Leading article

High-speed fail

By clinging on to costly HS2, the Tories are allowing Labour to look like the prudent party

2 November 2013

9:00 AM

2 November 2013

9:00 AM

A year ago the electoral strategies of the two main parties seemed set. The Conservatives would stand as the party of prudence, claiming to have saved Britain from a Greek-style meltdown through austerity measures which, though painful at the time, had eventually borne fruit in the shape of a private sector-led recovery. Labour, meanwhile, would stand as the party for public investment, promising to repair what it saw as the damage wrought by cuts.

Since then, things have got better for the Tories than they could have imagined. Not only did a threatened triple-dip recession fail to materialise, but revisions to economic data concluded that Britain did not even suffer a double dip. While debt is running well ahead and growth is still lower than the forecasts he made in 2010, George Osborne can no longer be accused of causing a recession and can now invite the public to wonder how much larger the deficit would have been had Gordon Brown been allowed to continue trying to spend the country out of debt.

Yet a rather large fly has just landed in the Conservatives’ electoral ointment. The government’s determination to commit itself to HS2 no matter what the cost has allowed Labour to steal the mantle of prudence, while the Conservatives seem to have a wide-eyed faith in extravagant public-sector spending.

Labour appears to be wavering in its support for HS2. This week the party reiterated its commitment to the project. At the same time, however, it backtracked by adding strong caveats about the costs.

Ed Balls’s sudden scepticism is, of course, highly opportunistic. It was Gordon Brown’s government which first backed the scheme. Balls is treating the £42 billion to be saved from scrapping HS2 as if it were a windfall; by his logic we could all make ourselves rich overnight by planning to spend £1 million we don’t have, then deciding not to and counting the forgone expenditure as if it were money in the bank.

But perceptions count for a lot in politics. And what comes across at the moment is that Ed Balls and other senior Labour figures are being careful with public money, while the government says all the things about -investment and jobs that Gordon Brown used to say when frittering away our money left, right and centre. Transport Secretary Patrick McLoughlin’s accusation that, by questioning the cost of HS2, Labour is ‘playing politics with our prosperity’ is the kind of platitude that shadow cabinet ministers -produce every time the government proposes to trim a budget. It hasn’t worked for them, as the public know full well the extent of the budgetary crisis and are generally fed up with politicians asserting that they can spend our money better than we can. So why does Mr McLoughlin think he will impress the country by trying to claim we face ruin unless one of the state’s pet projects goes ahead?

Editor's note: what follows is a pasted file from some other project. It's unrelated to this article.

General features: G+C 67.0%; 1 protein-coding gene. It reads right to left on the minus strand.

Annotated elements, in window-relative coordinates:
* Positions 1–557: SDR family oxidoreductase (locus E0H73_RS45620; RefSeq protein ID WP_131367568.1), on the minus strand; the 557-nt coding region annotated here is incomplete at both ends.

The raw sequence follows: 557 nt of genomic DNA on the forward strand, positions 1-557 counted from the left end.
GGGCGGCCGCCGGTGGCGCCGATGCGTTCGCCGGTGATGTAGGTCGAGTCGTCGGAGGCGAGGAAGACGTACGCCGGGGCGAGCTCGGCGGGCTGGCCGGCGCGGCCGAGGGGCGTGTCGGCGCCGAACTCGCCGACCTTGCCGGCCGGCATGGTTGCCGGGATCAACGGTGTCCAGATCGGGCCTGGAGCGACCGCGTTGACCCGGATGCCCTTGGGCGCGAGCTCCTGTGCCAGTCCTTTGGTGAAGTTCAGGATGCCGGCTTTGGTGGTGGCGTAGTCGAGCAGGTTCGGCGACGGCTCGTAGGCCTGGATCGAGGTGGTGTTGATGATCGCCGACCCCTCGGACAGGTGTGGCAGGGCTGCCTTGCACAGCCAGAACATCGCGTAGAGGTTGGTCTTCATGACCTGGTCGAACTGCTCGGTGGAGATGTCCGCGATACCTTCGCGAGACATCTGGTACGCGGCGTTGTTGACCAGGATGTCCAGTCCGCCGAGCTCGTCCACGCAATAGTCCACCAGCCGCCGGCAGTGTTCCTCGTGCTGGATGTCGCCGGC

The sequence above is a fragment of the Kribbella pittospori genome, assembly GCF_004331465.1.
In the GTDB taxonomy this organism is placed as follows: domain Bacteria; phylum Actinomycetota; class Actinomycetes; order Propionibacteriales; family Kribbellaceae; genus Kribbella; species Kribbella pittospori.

The government has supported the case for HS2 with ever more preposterous estimates of the benefits of the project. But even the imaginations of HS2’s consultants have struggled to keep ahead of a £10 billion rise in estimate budget in the summer. This week, the official benefit-to-cost ratio of the project fell to 2.3:1 as the government was forced to admit that its previous estimates used the erroneous assumption that businessmen do not and cannot work on trains.

Even so, the benefit-to-cost ratio comes across as belonging to the wider realms of fantasy. The attempt to calculate the value of productive time lost on a rail journey down to the nearest penny — which it puts at £31.96 — does not boost confidence in the exercise. Pseudoscientific precision merely clouds reasoned judgment on the project. It doesn’t take too much to see that while cities directly on the route will benefit, secondary towns and cities off it will risk losing out on investment and may suffer; that is why support for HS2 among councils and businessmen in the Midlands and North is patchy, to say the least. Neither does it take too much to wonder how many other, less glamorous, transport projects that have been cancelled, postponed or never conceived as a result of the need to contain public spending would have far higher benefit-cost ratios.

Two years ago a study by the RAC Foundation and consultants Arup identified 96 new road schemes abandoned or postponed by the government, most of them with benefit-cost ratios in excess of that calculated for HS2, and several of them with a benefit-cost ratio over 10:1. If failing to support HS2 is ‘playing politics with our prosperity’ then the government is surely even more guilty of doing so over its failure to support road investment.